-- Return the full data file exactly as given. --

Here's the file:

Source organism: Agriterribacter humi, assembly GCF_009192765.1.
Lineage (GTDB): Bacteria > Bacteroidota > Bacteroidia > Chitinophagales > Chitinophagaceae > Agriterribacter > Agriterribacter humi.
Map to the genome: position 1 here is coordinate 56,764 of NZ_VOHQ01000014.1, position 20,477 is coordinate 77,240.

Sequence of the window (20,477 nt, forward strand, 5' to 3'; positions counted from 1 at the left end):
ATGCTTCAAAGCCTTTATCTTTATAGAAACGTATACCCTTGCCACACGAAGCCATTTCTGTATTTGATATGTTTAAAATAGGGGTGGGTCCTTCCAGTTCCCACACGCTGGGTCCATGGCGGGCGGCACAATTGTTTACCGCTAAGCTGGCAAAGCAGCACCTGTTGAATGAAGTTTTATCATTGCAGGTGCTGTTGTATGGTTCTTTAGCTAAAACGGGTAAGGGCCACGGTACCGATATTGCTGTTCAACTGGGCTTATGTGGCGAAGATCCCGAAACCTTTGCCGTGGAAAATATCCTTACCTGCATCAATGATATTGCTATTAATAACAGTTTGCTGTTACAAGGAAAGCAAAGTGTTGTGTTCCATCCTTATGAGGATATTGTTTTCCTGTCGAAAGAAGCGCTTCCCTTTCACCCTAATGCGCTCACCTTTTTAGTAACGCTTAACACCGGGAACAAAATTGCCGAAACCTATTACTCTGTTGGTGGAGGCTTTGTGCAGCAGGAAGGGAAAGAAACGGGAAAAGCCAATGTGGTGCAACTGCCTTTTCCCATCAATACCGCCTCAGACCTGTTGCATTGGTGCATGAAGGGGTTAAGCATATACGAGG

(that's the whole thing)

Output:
Source organism: Agriterribacter humi, assembly GCF_009192765.1.
Lineage (GTDB): Bacteria > Bacteroidota > Bacteroidia > Chitinophagales > Chitinophagaceae > Agriterribacter > Agriterribacter humi.
Map to the genome: position 1 here is coordinate 56,764 of NZ_VOHQ01000014.1, position 20,477 is coordinate 77,240.

Sequence of the window (20,477 nt, forward strand, 5' to 3'; positions counted from 1 at the left end):
ATGCTTCAAAGCCTTTATCTTTATAGAAACGTATACCCTTGCCACACGAAGCCATTTCTGTATTTGATATGTTTAAAATAGGGGTGGGTCCTTCCAGTTCCCACACGCTGGGTCCATGGCGGGCGGCACAATTGTTTACCGCTAAGCTGGCAAAGCAGCACCTGTTGAATGAAGTTTTATCATTGCAGGTGCTGTTGTATGGTTCTTTAGCTAAAACGGGTAAGGGCCACGGTACCGATATTGCTGTTCAACTGGGCTTATGTGGCGAAGATCCCGAAACCTTTGCCGTGGAAAATATCCTTACCTGCATCAATGATATTGCTATTAATAACAGTTTGCTGTTACAAGGAAAGCAAAGTGTTGTGTTCCATCCTTATGAGGATATTGTTTTCCTGTCGAAAGAAGCGCTTCCCTTTCACCCTAATGCGCTCACCTTTTTAGTAACGCTTAACACCGGGAACAAAATTGCCGAAACCTATTACTCTGTTGGTGGAGGCTTTGTGCAGCAGGAAGGGAAAGAAACGGGAAAAGCCAATGTGGTGCAACTGCCTTTTCCCATCAATACCGCCTCAGACCTGTTGCATTGGTGCATGAAGGGGTTAAGCATATACGAGG